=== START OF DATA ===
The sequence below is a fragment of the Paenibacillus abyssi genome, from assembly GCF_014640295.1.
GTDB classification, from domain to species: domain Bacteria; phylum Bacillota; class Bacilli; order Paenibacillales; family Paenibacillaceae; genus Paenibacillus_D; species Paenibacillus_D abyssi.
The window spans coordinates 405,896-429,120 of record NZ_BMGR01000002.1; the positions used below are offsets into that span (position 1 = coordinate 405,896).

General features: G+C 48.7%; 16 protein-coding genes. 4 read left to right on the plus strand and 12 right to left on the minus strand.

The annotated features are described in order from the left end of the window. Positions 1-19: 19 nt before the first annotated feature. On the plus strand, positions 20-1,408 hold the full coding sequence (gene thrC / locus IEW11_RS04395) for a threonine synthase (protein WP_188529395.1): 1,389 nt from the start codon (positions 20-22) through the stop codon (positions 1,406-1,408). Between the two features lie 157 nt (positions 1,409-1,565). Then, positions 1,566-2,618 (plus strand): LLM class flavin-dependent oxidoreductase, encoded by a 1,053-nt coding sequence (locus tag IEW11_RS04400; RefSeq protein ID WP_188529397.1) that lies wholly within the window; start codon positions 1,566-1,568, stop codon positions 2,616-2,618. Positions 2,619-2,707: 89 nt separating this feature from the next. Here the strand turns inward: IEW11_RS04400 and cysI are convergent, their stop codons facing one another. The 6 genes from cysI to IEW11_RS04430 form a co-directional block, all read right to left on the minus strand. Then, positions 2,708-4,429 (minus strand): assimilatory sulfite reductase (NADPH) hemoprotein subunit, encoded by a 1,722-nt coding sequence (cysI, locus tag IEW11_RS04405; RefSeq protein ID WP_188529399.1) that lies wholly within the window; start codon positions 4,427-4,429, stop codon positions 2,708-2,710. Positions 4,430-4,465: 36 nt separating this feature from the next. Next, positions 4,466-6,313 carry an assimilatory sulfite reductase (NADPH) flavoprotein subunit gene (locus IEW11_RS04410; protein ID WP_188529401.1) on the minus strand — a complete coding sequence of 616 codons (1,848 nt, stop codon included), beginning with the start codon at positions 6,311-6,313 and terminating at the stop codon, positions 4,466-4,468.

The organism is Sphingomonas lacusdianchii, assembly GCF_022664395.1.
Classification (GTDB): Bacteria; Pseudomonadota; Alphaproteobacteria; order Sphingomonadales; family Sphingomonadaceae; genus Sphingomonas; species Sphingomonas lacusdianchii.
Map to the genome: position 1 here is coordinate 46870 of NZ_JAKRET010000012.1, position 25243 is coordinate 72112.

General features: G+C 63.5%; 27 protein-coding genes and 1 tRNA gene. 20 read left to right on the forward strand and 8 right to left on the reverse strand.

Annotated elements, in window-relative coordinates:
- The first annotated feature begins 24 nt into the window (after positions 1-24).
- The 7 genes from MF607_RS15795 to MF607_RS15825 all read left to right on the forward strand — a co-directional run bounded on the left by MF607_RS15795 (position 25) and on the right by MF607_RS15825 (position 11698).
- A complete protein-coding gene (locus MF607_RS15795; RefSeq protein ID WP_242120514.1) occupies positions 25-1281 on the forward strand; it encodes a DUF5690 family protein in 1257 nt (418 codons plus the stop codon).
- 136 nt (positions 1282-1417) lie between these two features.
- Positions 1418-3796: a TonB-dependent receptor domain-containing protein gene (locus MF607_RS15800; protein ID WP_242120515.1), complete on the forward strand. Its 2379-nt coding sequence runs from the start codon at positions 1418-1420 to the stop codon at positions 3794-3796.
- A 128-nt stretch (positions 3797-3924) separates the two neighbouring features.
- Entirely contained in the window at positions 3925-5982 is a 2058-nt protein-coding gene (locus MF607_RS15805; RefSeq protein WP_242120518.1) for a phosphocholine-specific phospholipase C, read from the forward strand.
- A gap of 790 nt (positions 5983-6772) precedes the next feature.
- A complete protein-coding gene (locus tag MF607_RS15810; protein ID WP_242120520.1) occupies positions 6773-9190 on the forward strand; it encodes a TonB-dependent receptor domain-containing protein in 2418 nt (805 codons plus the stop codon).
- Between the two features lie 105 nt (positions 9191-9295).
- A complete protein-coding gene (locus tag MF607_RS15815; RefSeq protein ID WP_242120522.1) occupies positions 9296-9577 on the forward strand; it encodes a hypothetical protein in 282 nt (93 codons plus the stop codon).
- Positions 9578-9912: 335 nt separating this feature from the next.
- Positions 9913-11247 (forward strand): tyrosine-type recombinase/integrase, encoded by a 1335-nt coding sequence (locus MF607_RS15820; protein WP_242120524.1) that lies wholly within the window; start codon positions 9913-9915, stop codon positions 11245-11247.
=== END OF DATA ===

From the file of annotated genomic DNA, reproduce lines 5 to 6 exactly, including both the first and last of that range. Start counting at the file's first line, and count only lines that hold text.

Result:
The annotated features are described in order from the left end of the window. Positions 1-19: 19 nt before the first annotated feature. On the plus strand, positions 20-1,408 hold the full coding sequence (gene thrC / locus IEW11_RS04395) for a threonine synthase (protein WP_188529395.1): 1,389 nt from the start codon (positions 20-22) through the stop codon (positions 1,406-1,408). Between the two features lie 157 nt (positions 1,409-1,565). Then, positions 1,566-2,618 (plus strand): LLM class flavin-dependent oxidoreductase, encoded by a 1,053-nt coding sequence (locus tag IEW11_RS04400; RefSeq protein ID WP_188529397.1) that lies wholly within the window; start codon positions 1,566-1,568, stop codon positions 2,616-2,618. Positions 2,619-2,707: 89 nt separating this feature from the next. Here the strand turns inward: IEW11_RS04400 and cysI are convergent, their stop codons facing one another. The 6 genes from cysI to IEW11_RS04430 form a co-directional block, all read right to left on the minus strand. Then, positions 2,708-4,429 (minus strand): assimilatory sulfite reductase (NADPH) hemoprotein subunit, encoded by a 1,722-nt coding sequence (cysI, locus tag IEW11_RS04405; RefSeq protein ID WP_188529399.1) that lies wholly within the window; start codon positions 4,427-4,429, stop codon positions 2,708-2,710. Positions 4,430-4,465: 36 nt separating this feature from the next. Next, positions 4,466-6,313 carry an assimilatory sulfite reductase (NADPH) flavoprotein subunit gene (locus IEW11_RS04410; protein ID WP_188529401.1) on the minus strand — a complete coding sequence of 616 codons (1,848 nt, stop codon included), beginning with the start codon at positions 6,311-6,313 and terminating at the stop codon, positions 4,466-4,468.

The organism is Sphingomonas lacusdianchii, assembly GCF_022664395.1.